The History of Wrought Iron Fencing

Wrought iron is a durable material that has been used for thousands of years, first for tools and weaponry, then for fences, gates, balconies, and more. The material was discovered by ancient civilizations and has made a significant impact on world history.

While the use of iron began as early as 1500 BCE, primarily for swords and other weaponry, it wasn’t until the Iron Age when metalworkers began heat and melt the durable metal to make various architectural features. Wrought iron is easy to forge by hand, making it a popular fence style throughout history. Wrought iron,and it’s likenesses, are continuously used in modern times to add an air of sophistication to residential and commercial properties alike.

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What is Wrought Iron?

By definition, wrought iron is a soft and malleable variety of the metal element iron obtained through smelting. Smelting is a process that utilizes heating and melting to extract the iron from its ore. Wrought iron is a relatively pure material consisting only of iron and small amounts of slag. The carbon content of wrought iron is less than 0.1%, helping to keep its moldable consistency.

What is “Wrought Iron” Today?

Wrought iron is an incredibly expensive fencing option when made from real iron. However, in today’s age, calling an ornamental metal fence “wrought” is factually incorrect, although wrought iron is the term commonly attributed to these kinds of fences. In reality, most modern ornamental fences and gates are composed of steel instead of wrought iron. The fence materials are manufactured to mimic the stylization that is typical of classic wrought iron fence construction.

While its use might not be quite as commonplace in modern applications, you can still view plenty of awe-inspiring wrought iron gates and fences across the globe. It was a popular material amongst wealthy and prominent people of past times. Even today, wrought iron materials and their steel counterparts are often used in the construction of:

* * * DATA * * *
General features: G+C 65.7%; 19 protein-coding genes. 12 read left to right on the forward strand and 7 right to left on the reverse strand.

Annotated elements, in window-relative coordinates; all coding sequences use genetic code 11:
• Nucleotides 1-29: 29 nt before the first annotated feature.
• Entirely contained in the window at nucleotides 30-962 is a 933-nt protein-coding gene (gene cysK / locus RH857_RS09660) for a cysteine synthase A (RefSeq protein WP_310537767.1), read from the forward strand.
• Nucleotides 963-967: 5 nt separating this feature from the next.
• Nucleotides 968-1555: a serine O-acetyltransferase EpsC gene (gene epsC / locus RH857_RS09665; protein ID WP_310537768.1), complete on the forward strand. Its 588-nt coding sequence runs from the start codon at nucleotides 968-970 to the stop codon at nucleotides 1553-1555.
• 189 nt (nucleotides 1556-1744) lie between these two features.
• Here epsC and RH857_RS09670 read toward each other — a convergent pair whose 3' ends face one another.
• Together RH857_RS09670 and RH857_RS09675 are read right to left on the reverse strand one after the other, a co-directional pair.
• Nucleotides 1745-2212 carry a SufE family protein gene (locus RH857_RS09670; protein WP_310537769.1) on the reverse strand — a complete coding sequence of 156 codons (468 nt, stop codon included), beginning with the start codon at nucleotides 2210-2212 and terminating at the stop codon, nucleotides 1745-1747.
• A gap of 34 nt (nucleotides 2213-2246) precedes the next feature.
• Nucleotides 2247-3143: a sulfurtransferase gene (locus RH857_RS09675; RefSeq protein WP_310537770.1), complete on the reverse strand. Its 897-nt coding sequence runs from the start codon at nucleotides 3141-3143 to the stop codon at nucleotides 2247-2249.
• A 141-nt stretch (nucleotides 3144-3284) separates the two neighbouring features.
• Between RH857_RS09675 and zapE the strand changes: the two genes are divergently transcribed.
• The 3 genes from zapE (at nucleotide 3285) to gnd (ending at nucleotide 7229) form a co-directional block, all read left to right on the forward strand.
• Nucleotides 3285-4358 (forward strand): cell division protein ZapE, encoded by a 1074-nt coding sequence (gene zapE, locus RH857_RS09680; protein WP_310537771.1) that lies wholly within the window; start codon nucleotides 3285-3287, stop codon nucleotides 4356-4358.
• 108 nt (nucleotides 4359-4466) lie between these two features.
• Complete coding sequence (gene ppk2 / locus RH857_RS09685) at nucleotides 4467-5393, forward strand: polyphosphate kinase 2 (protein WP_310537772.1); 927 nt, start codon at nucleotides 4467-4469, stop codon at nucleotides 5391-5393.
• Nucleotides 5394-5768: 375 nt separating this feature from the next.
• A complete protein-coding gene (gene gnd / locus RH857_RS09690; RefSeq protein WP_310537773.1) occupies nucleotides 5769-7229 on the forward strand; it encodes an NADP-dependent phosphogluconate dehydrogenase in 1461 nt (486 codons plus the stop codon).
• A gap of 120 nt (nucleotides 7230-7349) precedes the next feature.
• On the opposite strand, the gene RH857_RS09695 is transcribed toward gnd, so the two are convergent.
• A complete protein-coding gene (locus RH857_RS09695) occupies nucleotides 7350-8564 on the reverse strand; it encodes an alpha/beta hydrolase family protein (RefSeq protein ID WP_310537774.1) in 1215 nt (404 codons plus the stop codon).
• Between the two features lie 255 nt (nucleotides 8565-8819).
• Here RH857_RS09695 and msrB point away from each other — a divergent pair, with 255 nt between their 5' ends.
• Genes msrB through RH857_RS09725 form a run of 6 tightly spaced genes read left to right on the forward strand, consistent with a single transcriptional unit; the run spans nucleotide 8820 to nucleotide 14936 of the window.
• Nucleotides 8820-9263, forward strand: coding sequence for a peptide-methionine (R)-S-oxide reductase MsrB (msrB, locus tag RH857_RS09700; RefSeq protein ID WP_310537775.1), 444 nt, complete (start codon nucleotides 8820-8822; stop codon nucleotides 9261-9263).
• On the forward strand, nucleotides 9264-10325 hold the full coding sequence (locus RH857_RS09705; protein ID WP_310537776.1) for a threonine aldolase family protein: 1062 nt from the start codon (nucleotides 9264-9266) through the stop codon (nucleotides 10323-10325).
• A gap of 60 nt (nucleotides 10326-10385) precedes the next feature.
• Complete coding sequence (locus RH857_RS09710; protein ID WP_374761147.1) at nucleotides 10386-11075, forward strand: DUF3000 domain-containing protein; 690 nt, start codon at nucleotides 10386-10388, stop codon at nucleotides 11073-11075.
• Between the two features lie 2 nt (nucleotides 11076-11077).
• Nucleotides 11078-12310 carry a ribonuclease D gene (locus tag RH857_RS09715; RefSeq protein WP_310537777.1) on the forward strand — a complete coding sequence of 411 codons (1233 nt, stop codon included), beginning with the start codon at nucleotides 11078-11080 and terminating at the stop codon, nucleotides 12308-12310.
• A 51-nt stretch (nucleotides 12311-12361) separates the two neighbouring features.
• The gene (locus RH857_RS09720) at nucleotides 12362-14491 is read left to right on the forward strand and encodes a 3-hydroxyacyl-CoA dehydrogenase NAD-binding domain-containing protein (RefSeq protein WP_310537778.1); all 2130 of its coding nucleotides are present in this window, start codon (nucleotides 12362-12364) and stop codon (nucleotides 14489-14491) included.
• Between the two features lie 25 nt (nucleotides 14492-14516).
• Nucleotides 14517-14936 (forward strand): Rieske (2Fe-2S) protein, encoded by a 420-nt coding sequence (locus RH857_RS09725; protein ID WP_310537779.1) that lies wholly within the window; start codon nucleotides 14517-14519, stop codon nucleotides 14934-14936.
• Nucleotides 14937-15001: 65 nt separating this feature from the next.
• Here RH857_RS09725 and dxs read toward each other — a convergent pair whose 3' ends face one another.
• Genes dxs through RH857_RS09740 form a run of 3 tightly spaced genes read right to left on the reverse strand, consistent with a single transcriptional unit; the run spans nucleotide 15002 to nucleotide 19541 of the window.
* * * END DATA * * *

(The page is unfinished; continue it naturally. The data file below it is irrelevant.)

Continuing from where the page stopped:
• Fences
  • Gates
  • Railings
  • Balconies
  • Staircases
  • Furniture

Although actual wrought iron is mostly obsolete in the residential fencing industry, its steel alternative is just as beautiful and offers an additional layer of protection around your home. Ornamental wrought iron fences are an ideal choice when installing your first fence because they are incredibly durable, beautiful, and will easily add immense value to your property.

Wrought Iron Fencing Through the Years

If “real” wrought iron is no longer used for fencing today, what purpose did it serve in the past? Let’s take a closer look at the lengthy history of the wrought iron fence.

The Origins of Iron

1. 1500 BCE

For the most part, many civilizations worldwide relied on bronze to make tools, pottery, weapons, and other metal objects. The period between 3000 and 1200 BCE is often referred to as the Bronze Age by historians. It wasn’t until 1500 BCE that iron was discovered by the ancient Hittites (1985), who used the malleable materials for crafting tools and weaponry that immensely improved their lives.

2. 500 BCE

Once the Hittites’ civilization collapsed, the use of iron quickly spread across the globe. After the introduction of iron into most established societies, the Iron Age began. Iron was commonly used for crafting cooking utensils, pots, and weaponry. The introduction of iron is directly attributed to advancing civilizations globally.

3. 400 CE

In the beginnings of the common era, civilizations continued to grow and learn how to hone their skills and crafts to create a better life for themselves. By 400 CE, societies saw the value of iron materials in construction and began to use wrought iron for ornamental and decorative purposes.